I recently wrote that there are some compelling reasons why the states of the old Confederacy are, as a bloc, now the holdout states when it comes to expansion of Medicaid under the Affordable Care Act. As I noted,
The dislike of white Southern working-class males for unions is part and parcel of a wider cultural penchant for resisting any and all institutions that serve the public good — and, therefore, the good of black Southerners mired in generational poverty after the Civil War. To an extent unimaginable to people raised outside the cultural context of the American South, the ethos of the common good is astonishingly weak among white Southerners, and that weakness is reinforced by the individualistic notions of salvation that dominate evangelical religion in the South.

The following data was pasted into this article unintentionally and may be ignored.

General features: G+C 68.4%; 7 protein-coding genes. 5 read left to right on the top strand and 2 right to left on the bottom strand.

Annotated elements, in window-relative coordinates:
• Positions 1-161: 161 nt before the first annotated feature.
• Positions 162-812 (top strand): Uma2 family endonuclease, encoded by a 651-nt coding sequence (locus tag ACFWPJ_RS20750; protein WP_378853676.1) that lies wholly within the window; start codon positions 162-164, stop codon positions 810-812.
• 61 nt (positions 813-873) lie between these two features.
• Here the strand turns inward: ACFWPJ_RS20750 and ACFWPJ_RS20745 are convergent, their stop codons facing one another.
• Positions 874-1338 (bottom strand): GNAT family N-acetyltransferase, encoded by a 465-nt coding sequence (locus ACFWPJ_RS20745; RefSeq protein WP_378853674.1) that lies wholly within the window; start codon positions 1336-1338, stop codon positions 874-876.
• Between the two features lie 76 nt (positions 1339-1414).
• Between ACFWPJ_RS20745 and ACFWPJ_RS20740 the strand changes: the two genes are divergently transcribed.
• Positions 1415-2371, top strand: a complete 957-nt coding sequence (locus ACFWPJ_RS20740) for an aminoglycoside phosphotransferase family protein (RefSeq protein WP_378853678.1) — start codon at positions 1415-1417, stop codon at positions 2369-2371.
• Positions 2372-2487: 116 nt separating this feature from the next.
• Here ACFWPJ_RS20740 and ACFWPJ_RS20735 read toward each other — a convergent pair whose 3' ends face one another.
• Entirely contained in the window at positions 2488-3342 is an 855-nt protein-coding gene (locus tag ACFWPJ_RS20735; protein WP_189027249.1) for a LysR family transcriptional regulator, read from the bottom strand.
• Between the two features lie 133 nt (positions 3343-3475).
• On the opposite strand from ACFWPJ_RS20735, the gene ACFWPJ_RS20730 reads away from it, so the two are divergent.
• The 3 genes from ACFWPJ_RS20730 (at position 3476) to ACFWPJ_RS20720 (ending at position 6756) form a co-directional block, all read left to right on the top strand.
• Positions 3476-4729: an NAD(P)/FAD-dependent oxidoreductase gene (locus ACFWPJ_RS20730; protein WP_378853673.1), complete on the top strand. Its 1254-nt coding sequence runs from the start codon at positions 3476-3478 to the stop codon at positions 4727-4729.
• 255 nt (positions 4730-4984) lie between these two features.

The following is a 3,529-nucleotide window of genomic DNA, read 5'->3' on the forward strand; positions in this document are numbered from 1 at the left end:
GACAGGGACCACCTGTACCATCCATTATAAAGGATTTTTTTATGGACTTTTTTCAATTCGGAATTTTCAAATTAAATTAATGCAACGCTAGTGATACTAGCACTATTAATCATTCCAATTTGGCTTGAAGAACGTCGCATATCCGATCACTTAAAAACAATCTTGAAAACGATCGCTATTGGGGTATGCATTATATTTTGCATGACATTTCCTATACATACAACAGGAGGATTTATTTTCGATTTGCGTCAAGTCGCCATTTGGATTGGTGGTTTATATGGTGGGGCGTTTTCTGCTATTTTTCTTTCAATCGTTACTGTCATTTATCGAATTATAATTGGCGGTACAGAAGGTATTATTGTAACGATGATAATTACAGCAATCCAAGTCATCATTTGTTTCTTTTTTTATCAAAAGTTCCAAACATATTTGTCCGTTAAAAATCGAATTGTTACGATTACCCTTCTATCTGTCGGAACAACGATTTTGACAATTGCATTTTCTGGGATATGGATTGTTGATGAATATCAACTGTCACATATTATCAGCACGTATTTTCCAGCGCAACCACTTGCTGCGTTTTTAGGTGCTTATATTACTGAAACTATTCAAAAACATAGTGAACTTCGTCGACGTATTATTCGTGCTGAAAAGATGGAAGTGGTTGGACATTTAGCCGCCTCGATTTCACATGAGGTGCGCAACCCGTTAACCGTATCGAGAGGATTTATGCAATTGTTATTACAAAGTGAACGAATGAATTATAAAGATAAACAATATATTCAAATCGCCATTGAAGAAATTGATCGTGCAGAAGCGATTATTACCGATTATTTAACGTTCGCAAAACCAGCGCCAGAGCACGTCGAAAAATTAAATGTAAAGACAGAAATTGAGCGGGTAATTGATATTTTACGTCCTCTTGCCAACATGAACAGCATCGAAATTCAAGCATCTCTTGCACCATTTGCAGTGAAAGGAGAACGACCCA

And now here's Brian Beutler on how the war on Obamacare has become a war on minorities and the poor:
If you haven’t caught on by now, the conspicuous thing about the Medicaid freedmen and those who would be freed from the individual mandate is that they’re disproportionately black and poor. ACA rejectionism isn't enhancing their liberty at all.
But there’s something conspicuous about the Obamacare opponents posing as tribunes for liberty, too. They’re nearly all affluent white people, who take their own health insurance for granted and probably wouldn’t consider themselves liberated if a court or legislature took aim at it for any reason. And though their rhetoric suggests otherwise, they're waging the final Obamacare battles against poor people and minorities, not on their behalf.
He's absolutely correct about this.
The graphic is from Beutler's article.